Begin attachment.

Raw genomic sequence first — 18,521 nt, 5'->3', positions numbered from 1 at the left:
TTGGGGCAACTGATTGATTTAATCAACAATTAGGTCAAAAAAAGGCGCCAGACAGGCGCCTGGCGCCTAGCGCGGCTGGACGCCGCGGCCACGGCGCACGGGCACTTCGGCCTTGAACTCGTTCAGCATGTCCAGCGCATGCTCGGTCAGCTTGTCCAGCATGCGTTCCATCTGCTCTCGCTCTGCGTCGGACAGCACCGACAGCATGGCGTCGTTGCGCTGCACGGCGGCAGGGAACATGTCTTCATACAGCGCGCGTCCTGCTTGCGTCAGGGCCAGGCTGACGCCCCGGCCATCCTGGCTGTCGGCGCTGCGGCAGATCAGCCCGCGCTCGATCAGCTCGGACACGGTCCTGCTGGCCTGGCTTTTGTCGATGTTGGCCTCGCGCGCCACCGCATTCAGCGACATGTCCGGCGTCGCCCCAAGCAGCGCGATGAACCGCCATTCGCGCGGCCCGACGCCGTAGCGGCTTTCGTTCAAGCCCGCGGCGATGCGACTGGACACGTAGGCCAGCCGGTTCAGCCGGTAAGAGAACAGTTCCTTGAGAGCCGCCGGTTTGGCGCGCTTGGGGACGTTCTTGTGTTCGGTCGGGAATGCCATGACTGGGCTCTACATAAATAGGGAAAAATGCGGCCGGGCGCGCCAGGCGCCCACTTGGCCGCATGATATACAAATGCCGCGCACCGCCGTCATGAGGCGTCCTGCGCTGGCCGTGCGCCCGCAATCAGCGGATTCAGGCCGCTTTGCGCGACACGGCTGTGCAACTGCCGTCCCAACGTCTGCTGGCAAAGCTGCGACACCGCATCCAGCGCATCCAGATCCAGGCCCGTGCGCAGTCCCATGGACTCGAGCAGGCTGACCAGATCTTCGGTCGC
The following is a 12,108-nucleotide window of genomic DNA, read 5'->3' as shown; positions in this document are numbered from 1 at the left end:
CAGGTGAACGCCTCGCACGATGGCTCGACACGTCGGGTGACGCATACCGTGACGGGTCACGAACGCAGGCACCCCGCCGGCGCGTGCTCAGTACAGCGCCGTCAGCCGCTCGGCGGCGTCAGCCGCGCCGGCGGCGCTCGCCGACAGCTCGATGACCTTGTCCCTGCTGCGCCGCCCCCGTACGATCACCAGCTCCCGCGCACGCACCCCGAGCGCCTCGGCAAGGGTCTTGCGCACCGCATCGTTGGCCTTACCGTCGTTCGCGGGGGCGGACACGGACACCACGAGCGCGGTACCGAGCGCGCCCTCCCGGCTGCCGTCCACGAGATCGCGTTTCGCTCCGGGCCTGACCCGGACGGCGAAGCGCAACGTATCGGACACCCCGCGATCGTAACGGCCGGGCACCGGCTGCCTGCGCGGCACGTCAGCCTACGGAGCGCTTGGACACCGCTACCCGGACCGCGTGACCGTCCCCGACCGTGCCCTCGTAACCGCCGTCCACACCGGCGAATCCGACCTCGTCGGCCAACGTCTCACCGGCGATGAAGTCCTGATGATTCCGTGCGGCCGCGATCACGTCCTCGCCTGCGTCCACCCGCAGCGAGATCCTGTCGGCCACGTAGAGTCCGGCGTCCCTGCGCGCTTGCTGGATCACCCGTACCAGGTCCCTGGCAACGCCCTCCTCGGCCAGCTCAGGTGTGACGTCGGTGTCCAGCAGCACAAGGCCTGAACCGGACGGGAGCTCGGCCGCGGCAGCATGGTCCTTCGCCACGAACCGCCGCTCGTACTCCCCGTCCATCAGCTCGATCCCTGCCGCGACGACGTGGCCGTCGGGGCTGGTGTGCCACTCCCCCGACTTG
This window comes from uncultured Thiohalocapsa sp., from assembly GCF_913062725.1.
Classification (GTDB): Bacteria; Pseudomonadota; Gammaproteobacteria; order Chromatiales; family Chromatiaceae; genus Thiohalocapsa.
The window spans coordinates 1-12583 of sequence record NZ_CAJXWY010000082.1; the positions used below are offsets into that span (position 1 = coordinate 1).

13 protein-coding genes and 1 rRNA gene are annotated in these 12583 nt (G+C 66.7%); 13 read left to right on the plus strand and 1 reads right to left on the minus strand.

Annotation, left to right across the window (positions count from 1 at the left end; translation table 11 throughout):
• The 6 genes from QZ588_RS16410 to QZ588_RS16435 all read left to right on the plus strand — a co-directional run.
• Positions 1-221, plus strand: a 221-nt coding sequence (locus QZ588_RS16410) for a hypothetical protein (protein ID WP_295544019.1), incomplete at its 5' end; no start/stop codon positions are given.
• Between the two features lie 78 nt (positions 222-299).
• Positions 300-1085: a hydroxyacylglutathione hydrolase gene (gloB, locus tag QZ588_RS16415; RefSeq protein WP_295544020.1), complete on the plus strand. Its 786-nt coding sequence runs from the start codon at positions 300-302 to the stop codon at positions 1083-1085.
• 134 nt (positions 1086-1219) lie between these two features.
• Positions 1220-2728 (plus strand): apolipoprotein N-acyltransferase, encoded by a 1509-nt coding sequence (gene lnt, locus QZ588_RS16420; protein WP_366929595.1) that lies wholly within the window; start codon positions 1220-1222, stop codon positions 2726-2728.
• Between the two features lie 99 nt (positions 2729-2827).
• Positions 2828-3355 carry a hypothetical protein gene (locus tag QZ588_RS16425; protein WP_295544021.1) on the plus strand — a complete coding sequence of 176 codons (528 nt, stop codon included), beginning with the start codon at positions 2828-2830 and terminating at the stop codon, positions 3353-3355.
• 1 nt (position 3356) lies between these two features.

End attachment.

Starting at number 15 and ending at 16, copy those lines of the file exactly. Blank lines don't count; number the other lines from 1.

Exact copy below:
• Positions 1220-2728 (plus strand): apolipoprotein N-acyltransferase, encoded by a 1509-nt coding sequence (gene lnt, locus QZ588_RS16420; protein WP_366929595.1) that lies wholly within the window; start codon positions 1220-1222, stop codon positions 2726-2728.
• Between the two features lie 99 nt (positions 2729-2827).